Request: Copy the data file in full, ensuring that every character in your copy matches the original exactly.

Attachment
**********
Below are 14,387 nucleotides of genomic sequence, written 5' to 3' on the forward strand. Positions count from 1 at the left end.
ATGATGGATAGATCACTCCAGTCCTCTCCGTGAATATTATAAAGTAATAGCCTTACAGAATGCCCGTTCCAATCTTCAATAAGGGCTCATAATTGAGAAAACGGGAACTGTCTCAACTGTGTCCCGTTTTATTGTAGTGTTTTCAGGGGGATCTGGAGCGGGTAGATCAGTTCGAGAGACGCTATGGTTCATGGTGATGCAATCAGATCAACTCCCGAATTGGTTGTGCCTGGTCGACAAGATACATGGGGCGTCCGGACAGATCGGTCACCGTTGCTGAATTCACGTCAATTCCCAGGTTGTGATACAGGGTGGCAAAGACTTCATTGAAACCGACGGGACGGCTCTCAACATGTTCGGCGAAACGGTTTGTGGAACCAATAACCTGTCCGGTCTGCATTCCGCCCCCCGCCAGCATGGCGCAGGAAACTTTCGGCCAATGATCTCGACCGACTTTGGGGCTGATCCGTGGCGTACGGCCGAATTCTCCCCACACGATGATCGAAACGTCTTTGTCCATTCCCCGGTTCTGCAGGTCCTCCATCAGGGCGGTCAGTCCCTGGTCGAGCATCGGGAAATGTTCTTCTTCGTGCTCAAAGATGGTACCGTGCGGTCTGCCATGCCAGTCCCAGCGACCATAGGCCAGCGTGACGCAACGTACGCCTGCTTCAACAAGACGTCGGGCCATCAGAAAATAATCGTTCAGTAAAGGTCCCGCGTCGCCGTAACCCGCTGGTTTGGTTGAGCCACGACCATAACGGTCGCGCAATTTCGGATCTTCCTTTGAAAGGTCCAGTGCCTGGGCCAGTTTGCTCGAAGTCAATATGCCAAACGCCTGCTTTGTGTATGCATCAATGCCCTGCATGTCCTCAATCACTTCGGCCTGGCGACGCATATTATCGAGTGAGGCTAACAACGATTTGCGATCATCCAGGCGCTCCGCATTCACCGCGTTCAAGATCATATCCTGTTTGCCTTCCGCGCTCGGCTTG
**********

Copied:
Below are 14,387 nucleotides of genomic sequence, written 5' to 3' on the forward strand. Positions count from 1 at the left end.
ATGATGGATAGATCACTCCAGTCCTCTCCGTGAATATTATAAAGTAATAGCCTTACAGAATGCCCGTTCCAATCTTCAATAAGGGCTCATAATTGAGAAAACGGGAACTGTCTCAACTGTGTCCCGTTTTATTGTAGTGTTTTCAGGGGGATCTGGAGCGGGTAGATCAGTTCGAGAGACGCTATGGTTCATGGTGATGCAATCAGATCAACTCCCGAATTGGTTGTGCCTGGTCGACAAGATACATGGGGCGTCCGGACAGATCGGTCACCGTTGCTGAATTCACGTCAATTCCCAGGTTGTGATACAGGGTGGCAAAGACTTCATTGAAACCGACGGGACGGCTCTCAACATGTTCGGCGAAACGGTTTGTGGAACCAATAACCTGTCCGGTCTGCATTCCGCCCCCCGCCAGCATGGCGCAGGAAACTTTCGGCCAATGATCTCGACCGACTTTGGGGCTGATCCGTGGCGTACGGCCGAATTCTCCCCACACGATGATCGAAACGTCTTTGTCCATTCCCCGGTTCTGCAGGTCCTCCATCAGGGCGGTCAGTCCCTGGTCGAGCATCGGGAAATGTTCTTCTTCGTGCTCAAAGATGGTACCGTGCGGTCTGCCATGCCAGTCCCAGCGACCATAGGCCAGCGTGACGCAACGTACGCCTGCTTCAACAAGACGTCGGGCCATCAGAAAATAATCGTTCAGTAAAGGTCCCGCGTCGCCGTAACCCGCTGGTTTGGTTGAGCCACGACCATAACGGTCGCGCAATTTCGGATCTTCCTTTGAAAGGTCCAGTGCCTGGGCCAGTTTGCTCGAAGTCAATATGCCAAACGCCTGCTTTGTGTATGCATCAATGCCCTGCATGTCCTCAATCACTTCGGCCTGGCGACGCATATTATCGAGTGAGGCTAACAACGATTTGCGATCATCCAGGCGCTCCGCATTCACCGCGTTCAAGATCATATCCTGTTTGCCTTCCGCGCTCGGCTTG